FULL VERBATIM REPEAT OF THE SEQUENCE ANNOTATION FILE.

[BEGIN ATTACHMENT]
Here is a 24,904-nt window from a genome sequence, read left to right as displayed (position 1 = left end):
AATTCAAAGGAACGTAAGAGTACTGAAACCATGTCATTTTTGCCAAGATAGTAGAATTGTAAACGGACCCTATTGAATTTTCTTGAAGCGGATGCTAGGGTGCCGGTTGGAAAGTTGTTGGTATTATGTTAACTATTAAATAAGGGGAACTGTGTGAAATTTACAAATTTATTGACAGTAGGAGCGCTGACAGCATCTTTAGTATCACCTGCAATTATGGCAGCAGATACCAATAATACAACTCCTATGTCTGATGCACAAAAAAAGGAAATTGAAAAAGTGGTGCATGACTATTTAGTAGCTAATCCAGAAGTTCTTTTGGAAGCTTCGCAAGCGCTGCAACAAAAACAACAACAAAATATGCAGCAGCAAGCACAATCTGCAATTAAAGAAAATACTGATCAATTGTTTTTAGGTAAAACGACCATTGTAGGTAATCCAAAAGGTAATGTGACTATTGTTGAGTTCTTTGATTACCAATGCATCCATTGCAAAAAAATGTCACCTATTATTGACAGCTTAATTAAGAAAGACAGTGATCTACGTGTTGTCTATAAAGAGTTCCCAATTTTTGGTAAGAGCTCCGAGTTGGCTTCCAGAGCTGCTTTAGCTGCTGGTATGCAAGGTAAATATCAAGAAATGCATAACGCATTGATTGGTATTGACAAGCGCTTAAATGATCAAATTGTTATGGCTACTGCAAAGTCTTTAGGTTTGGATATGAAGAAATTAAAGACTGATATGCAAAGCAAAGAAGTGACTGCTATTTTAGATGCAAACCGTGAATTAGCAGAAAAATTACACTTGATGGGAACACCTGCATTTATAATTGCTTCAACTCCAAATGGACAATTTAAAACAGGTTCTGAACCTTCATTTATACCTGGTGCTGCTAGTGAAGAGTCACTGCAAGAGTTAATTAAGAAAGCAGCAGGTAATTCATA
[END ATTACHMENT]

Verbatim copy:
Here is a 24,904-nt window from a genome sequence, read left to right as displayed (position 1 = left end):
AATTCAAAGGAACGTAAGAGTACTGAAACCATGTCATTTTTGCCAAGATAGTAGAATTGTAAACGGACCCTATTGAATTTTCTTGAAGCGGATGCTAGGGTGCCGGTTGGAAAGTTGTTGGTATTATGTTAACTATTAAATAAGGGGAACTGTGTGAAATTTACAAATTTATTGACAGTAGGAGCGCTGACAGCATCTTTAGTATCACCTGCAATTATGGCAGCAGATACCAATAATACAACTCCTATGTCTGATGCACAAAAAAAGGAAATTGAAAAAGTGGTGCATGACTATTTAGTAGCTAATCCAGAAGTTCTTTTGGAAGCTTCGCAAGCGCTGCAACAAAAACAACAACAAAATATGCAGCAGCAAGCACAATCTGCAATTAAAGAAAATACTGATCAATTGTTTTTAGGTAAAACGACCATTGTAGGTAATCCAAAAGGTAATGTGACTATTGTTGAGTTCTTTGATTACCAATGCATCCATTGCAAAAAAATGTCACCTATTATTGACAGCTTAATTAAGAAAGACAGTGATCTACGTGTTGTCTATAAAGAGTTCCCAATTTTTGGTAAGAGCTCCGAGTTGGCTTCCAGAGCTGCTTTAGCTGCTGGTATGCAAGGTAAATATCAAGAAATGCATAACGCATTGATTGGTATTGACAAGCGCTTAAATGATCAAATTGTTATGGCTACTGCAAAGTCTTTAGGTTTGGATATGAAGAAATTAAAGACTGATATGCAAAGCAAAGAAGTGACTGCTATTTTAGATGCAAACCGTGAATTAGCAGAAAAATTACACTTGATGGGAACACCTGCATTTATAATTGCTTCAACTCCAAATGGACAATTTAAAACAGGTTCTGAACCTTCATTTATACCTGGTGCTGCTAGTGAAGAGTCACTGCAAGAGTTAATTAAGAAAGCAGCAGGTAATTCATA